§ js Directory – This is where you will find the default.js file, which sets up your project’s code when the default.html is run. While this file is optional, you will need to follow a similar setup in your own game if you choose not to use it. I will talk about this more later on in the chapter.

§ images Directory– This is your default directory for images. It contains your application’s loading screen, icons, and store graphics. You can also place your own images in this folder as well.

§ css Directory – This contains the app’s default CSS. This file simply contains a few meta tags to support different resolutions in your app. You can usually ignore or override it.

There is also one more important file we should look at in your project’s folder: the package.appxmanifest file. If you double click on this, you will be presented with different options to configure your project (Figure 2-10).

You can configure your application’s settings and capabilities by clicking on the package.appxmanifest file.

Figure 2-10. You can configure your application’s settings and capabilities by clicking on the package.appxmanifest file.

I’ll go over some of the more complex options, such as the Capabilities tab, later on in the book.

Finally, I want to cover the anatomy of the default.html file, as you will most likely be replacing some of the code in here or supplementing it with your own. As you can see, the basic code structure is fairly straightforward.

<!DOCTYPE html>



<meta charset="utf-8" />


<!-- WinJS references -->

<link href="//Microsoft.WinJS.1.0/css/ui-dark.css" rel="stylesheet" />

<script src="//Microsoft.WinJS.1.0/js/base.js"></script>

<script src="//Microsoft.WinJS.1.0/js/ui.js"></script>

<!-- HTMLGameTest references -->

<link href="/css/default.css" rel="stylesheet" />

<script src="/js/default.js"></script>



<p>Content goes here</p>



You’ll notice there is hardly any code in this file. We have a reference to the default ui-dark.css file that has all the styling for standard Modern UI apps. Next we have a reference to the base.js and ui.js, which allows us to build out Modern controls and UI. You’ll notice these three files are located at //Microsoft.WinJS.1.0/js. These are part of the WinJS library and are only available when you run your app in Windows 8.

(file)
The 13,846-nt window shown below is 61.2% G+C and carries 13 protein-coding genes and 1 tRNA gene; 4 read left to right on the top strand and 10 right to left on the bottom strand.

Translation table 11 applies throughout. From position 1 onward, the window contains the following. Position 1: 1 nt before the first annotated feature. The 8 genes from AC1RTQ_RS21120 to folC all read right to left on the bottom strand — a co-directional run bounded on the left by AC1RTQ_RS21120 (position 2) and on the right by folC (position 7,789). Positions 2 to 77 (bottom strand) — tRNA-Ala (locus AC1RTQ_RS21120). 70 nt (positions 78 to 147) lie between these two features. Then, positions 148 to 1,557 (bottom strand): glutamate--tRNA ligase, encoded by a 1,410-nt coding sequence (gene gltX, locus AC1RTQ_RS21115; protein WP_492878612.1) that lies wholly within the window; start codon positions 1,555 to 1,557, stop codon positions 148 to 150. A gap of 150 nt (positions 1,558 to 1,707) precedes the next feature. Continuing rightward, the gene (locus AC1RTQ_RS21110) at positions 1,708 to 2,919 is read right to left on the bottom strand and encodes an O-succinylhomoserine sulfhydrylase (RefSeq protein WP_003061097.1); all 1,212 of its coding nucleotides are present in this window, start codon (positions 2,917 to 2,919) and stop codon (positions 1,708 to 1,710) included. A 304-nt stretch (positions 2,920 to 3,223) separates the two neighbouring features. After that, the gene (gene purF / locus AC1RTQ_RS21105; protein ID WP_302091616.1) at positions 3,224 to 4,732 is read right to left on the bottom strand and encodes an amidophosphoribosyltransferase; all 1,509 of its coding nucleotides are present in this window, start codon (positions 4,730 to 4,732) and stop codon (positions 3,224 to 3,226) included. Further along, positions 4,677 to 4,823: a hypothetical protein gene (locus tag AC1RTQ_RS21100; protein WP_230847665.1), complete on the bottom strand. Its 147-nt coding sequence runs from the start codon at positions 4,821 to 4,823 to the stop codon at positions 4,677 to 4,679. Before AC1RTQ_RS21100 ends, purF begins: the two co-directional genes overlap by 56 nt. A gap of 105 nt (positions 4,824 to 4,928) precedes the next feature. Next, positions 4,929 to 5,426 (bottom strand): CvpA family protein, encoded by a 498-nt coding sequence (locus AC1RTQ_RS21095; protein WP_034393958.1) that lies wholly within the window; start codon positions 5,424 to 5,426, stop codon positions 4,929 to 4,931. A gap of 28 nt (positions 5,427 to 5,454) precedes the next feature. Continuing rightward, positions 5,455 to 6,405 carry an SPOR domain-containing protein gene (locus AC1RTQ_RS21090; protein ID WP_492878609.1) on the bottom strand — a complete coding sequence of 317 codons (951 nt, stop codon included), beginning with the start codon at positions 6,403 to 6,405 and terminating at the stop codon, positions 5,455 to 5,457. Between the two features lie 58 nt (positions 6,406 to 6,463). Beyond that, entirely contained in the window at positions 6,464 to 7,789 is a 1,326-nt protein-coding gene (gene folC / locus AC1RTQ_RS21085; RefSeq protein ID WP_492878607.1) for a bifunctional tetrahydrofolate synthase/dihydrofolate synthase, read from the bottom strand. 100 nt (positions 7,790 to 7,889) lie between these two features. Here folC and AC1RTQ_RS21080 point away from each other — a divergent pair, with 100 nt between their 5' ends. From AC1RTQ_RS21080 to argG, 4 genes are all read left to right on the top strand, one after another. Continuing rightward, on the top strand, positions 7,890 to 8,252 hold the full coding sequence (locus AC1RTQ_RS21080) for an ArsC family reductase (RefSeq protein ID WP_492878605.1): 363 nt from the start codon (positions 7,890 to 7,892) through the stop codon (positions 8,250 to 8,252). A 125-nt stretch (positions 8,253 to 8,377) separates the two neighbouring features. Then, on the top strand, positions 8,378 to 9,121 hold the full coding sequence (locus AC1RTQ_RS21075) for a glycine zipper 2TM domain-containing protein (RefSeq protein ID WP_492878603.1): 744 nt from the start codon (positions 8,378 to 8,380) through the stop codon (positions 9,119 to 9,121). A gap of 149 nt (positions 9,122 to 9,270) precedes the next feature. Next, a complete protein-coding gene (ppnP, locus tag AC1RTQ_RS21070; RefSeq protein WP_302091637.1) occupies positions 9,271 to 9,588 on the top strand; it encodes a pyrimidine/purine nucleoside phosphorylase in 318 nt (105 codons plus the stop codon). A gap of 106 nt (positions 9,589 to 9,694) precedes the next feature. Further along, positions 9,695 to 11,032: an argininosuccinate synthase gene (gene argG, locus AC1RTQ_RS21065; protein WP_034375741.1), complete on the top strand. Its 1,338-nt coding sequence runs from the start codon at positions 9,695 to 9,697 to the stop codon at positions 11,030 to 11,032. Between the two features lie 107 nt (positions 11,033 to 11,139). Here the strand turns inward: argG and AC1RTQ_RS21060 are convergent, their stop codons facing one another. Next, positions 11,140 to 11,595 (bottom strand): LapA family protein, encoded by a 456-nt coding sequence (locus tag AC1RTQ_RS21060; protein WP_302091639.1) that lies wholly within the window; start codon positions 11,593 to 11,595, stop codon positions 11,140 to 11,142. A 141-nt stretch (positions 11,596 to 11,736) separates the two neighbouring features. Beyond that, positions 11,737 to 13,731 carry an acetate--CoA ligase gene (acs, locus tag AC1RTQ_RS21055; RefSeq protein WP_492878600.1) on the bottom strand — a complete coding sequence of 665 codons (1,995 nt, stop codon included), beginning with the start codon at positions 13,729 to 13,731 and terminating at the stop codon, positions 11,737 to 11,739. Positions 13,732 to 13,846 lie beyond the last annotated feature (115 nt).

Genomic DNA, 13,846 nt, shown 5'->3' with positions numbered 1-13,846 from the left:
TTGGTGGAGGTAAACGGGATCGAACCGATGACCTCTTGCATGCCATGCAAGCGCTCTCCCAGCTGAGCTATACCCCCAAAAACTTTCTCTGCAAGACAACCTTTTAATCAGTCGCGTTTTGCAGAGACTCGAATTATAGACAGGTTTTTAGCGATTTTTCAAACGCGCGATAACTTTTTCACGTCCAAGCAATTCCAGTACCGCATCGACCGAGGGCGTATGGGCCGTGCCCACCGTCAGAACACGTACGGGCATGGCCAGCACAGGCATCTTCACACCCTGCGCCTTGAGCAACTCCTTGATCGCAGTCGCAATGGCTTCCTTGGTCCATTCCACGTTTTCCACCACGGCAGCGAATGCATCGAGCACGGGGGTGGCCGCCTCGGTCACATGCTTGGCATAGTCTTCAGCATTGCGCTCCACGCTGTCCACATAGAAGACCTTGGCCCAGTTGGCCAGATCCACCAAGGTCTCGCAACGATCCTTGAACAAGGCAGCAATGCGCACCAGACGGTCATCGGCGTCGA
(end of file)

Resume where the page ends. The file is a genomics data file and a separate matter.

WinJS is a built-in Windows 8 library that allows you to communicate with the OS. This helps bridge the game between the JavaScript run time and the native code running under the hood. We’ll talk more about WinJS throughout the rest of this book.

The paths to these files will be automatically resolved for you when the app is launched. WinJS is the underlying bridge that allows your app to talk to the OS via JS and also provides code needed to build out Modern UI components. You will want to keep these so that you can leverage WinJS in your own game. Finally, you’ll see two references to local files in your project: default.css and default.js.

Now you are ready to start putting your own code into the project.

Moving Your Code Over

You should have everything you need to get started from the first chapter: a copy of Windows 8, Visual Studio, and your own game’s source code that has been tested to run in IE 10. Consider this the quick-start guide to fast track running your own HTML5 game on Windows 8.

Since everyone has their own way of building a JS game, I’ll walk you through some basic concepts and suggestions on how to get your game running.

First, move all of your game’s code into the project. You can do this one of two ways:

First, follow the current project’s structure and place all your images in the images folder. Then, move your CSS into the css directory, and anything else you may have. This way you work with the default project structure and only make a few alterations where they are needed.

Second, ignore the current project setup and move your code over as is. For example, Impact games make use of a media folder for all of their assets, including images and sounds, a lib folder for all of the JavaScript code, and have their own default index.html page. Simply move these files over as is and you’ll retain the pre-existing project structure.

Understanding the App Lifecycle

As with any type of software built on a larger framework, there is the notion of an application lifecycle. In our case, we are just referring to the build up, pause/resume, and tear down of our application in the Windows 8 environment. If you open up the js directory and select the default.js file, you will see the base WinJS app launch point.

// For an introduction to the Blank template, see the following documentation:


(function () {

"use strict";

WinJS.Binding.optimizeBindingReferences = true;

var app = WinJS.Application;

var activation = Windows.ApplicationModel.Activation;

app.onactivated = function (args) {

if (args.detail.kind === activation.ActivationKind.launch) {

if (args.detail.previousExecutionState !== activation.ApplicationExecutionState.terminated) {

// TODO: This application has been newly launched. Initialize

// your application here.

} else {